Rekindle your passion for practice
Dr. Marty Becker says it's time to do a little soul-searching.
Jan 01, 2010
A lot of you know me for my sunny disposition. I'm the Chicken Soup guy, always seeing the cup as half full. As you might imagine, I still see the glass as half full, and, in fact, for veterinarians in 2010 and beyond, I see the cup brimming over.
But I think we've arrived at a point in the evolution of our profession where we need to do a little soul-searching. We need to do exams on ourselves just like we recommend for our clients' pets.
Now, I don't necessarily think we need a revolution in veterinary medicine. By all measures we're doing pretty well. According to a BusinessWeek cover story in 2008, consumers spend 25 percent more money on pets—their food, grooming, and veterinary care—than on movies, music, and video games combined. Fifty-three billion dollars, or more than what's spent on candy and toys combined—that's how large this market is.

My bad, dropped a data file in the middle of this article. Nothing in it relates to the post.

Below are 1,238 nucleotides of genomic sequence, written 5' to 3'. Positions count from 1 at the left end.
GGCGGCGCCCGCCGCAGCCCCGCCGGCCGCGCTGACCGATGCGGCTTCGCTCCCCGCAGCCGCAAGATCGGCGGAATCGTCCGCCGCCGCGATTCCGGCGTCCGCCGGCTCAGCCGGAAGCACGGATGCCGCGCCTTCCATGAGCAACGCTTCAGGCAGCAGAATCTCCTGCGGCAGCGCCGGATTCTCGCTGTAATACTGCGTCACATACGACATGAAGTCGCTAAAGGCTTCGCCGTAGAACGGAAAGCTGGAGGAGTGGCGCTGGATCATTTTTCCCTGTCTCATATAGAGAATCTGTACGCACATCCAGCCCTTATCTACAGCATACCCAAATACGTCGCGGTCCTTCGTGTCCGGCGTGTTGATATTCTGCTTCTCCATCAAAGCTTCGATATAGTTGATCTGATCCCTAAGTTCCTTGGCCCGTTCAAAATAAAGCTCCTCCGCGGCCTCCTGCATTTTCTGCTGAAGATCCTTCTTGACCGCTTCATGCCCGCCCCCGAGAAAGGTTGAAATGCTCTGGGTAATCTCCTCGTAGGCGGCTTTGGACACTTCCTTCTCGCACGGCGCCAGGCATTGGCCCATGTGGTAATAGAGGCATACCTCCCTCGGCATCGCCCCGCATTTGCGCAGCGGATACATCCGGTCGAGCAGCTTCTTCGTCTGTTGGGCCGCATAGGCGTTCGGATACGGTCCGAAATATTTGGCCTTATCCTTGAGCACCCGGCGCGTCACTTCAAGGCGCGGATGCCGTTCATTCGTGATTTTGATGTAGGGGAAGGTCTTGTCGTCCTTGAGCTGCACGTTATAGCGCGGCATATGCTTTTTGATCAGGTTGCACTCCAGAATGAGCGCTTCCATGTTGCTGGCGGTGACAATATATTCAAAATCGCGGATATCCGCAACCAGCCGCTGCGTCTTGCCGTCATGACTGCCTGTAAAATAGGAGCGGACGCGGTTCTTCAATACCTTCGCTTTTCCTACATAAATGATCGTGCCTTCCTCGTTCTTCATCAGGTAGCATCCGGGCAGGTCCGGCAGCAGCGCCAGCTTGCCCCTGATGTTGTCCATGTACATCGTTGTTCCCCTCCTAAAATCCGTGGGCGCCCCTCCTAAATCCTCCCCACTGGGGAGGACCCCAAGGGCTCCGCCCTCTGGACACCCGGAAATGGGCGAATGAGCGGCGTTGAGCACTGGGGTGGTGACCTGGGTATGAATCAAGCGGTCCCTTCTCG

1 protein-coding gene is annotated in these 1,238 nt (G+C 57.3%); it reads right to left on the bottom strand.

Let me guess. You didn't get into this profession so you could retrieve financial information from your practice management database and compare your hospital to others in areas such as fees, revenue, and expenses. You didn't get into this profession because you had a desire to work unmanageable hours, manage a bunch of people, make hiring and firing decisions that affect lives, or design the perfect hospital.
After all, if your primary concern was financial success, you'd have used your superior brain power and the drive that got you into this profession to fill cavities as a dentist, remove wrinkles as a plastic surgeon, or analyze algorithms for Google. And you'd be on vacation in the Greek isles right now instead of reading this article.
You got into this profession because you wanted to care for animals. It was a seed that was planted in most of you before the age of 10 and has caused some of you to never miss a day of work because of illness. Why? Because that passionate drive to help animals can eclipse almost every other aspect of your life.